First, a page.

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Transit app makes public transportation a breeze [50 Essential iOS Apps #6]


Transit for iPhone shows upcoming times
Transit shows nearby transportation options and upcoming arrival times.
Photo: Ian Fuchs/Cult of Mac

50 Essential iOS Apps: Transit Public transportation can be a nightmare. Traveling in an unfamiliar city or relying on trains and buses to get around can leave you feeling overwhelmed and frustrated.

Transit for iPhone makes finding train bus, and subway schedules simple. With support for more than 80 U.S. cities and dozens more around the world, it is one of the most useful apps for making the right choice of transportation.

Google Maps for iOS just made your commute easier


Google Maps Feb 18 update
You can now gain one-tap access to useful commute info.
Photo: Google

Google today rolled out a new Maps update for iOS that makes accessing commute information easier than ever.

A new one-tap access bar at the bottom of the app lets you quickly view nearby restaurants and hotels, real-time traffic data, and transit information.

Apple Maps adds Transit directions for Sacramento


Sacramento in all its glory!
Photo: Wikipedia CC

After Apple Maps got off to a rocky start, it is continuing its quest to become the go-to maps service on mobile by adding transit information for yet another city — meaning that the app will provide detailed information on transportation options ranging from buses to railway lines.

The latest city to get the Transit treatment? Sacramento, CA.

Boston and Sydney are the next two cities to get Apple Maps transit directions


Find out when your Mac is looking at your location data.
Find out when your Mac is looking at your location data.
Photo: Apple

iOS 9 has continued to make Apple Maps better by introducing transit directions to the mix. Unfortunately, they’ve been relatively slow-to-roll out, with transit directions available in 11 cities. But yesterday, Apple quietly updated its site, indicating that transit directions for Boston, Massachusetts and Sydney, Australia are imminent.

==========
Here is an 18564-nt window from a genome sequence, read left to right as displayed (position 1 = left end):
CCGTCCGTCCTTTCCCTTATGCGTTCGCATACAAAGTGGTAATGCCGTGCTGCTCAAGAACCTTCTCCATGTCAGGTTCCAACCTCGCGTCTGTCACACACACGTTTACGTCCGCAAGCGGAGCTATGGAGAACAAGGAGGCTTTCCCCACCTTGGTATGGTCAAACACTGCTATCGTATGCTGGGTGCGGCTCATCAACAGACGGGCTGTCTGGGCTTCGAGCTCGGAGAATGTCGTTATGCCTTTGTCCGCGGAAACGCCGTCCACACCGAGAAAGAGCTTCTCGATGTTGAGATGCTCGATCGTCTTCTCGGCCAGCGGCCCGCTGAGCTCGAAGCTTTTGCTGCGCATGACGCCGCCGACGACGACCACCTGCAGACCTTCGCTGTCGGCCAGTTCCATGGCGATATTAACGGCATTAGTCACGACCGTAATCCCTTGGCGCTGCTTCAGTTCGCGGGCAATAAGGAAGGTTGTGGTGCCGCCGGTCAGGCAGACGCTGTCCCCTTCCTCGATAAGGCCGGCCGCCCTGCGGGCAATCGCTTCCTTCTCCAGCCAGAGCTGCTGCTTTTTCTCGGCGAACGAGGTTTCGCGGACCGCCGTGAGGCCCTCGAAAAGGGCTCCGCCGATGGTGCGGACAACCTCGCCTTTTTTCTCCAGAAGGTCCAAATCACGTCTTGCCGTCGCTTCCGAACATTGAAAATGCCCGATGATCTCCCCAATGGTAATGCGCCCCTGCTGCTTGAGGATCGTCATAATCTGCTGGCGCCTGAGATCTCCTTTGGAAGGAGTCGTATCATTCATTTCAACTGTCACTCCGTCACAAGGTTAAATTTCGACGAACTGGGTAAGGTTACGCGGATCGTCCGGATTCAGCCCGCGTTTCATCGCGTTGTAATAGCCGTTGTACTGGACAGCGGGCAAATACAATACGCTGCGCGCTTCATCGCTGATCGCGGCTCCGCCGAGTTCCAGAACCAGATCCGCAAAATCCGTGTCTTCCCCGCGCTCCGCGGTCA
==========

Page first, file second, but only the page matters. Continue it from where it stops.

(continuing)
HopStop shuts down after Apple sucks the life out of it


With Transit coming in iOS 9, HopStop doesn't need to exist anymore.
Photo: Apple

It looks like HopStop is doing the walk of shame back from Apple’s apartment. The city transit mapping service is shutting down as of this October. Apple acquired HopStop in 2013 and seems to have used up just about all of the data it wants for its own Maps app, so the folks in Cupertino have apparently moved on.

One Of The Best Transit Apps For iPhone Gets iOS 7 Makeover


Screen Shot 2014-03-21 at 6.25.37 PM

The appropriately named Transit app for iPhone has already gotten a lot of love in the App Store, including Editor’s Choice, and it is getting featured again because of a major update that’s out today.

Transit is designed to provide you with realtime data on public bus and train systems in 62 metropolitan areas around the world.  Today’s update includes a more streamlined way of figuring out the right route to take, the ability to search locations using stop codes, a drastically improved offline mode, and more.

Here’s the full list of changes:

What Apple’s Massive 2013 Buying Spree Means For The Future [Year In Review]


Apple may as well run Cupertino.
Apple may as well run Cupertino.
Photo: Benjamin Feenstra

It was widely reported in January that Apple was in talks to buy Waze, an Israeli startup with a hugely popular maps app. Waze was rumored to be asking Apple for $750 million. The same outlet that broke the acquisition rumor quickly backpedaled and said no such deal was taking place. Google ended up buying Waze in June for $1 billion.

And so goes the buyout game in Silicon Valley, a power play where tech giants like Apple and Google court hot startups with the hopes of adding them to their war chests.

Apple had its biggest year ever for acquisitions in 2013, with a record 15 smaller companies joining the fold. A dozen of them have now been publicly disclosed.

For an entity as secretive as Apple, examining the companies it buys is one of the only ways to peek into its future plans. When AuthenTec, a company that specialized in fingerprint readers and identification software, was purchased in July 2012, speculation immediately followed. What did Apple want with fingerprint sensors? The answer ended up being obvious, and the technology debuted in Touch ID in September 2013.

Often the outcome of an Apple acquisition isn’t so immediately apparent.

Historically, Apple acquires far fewer companies than its competitors. But the line is starting to blur. Google publicly bought three times as many companies as Apple in 2012 and not even twice as many in 2013. Apple bought more companies than Microsoft in 2013.

So what does all of this say about Apple’s future?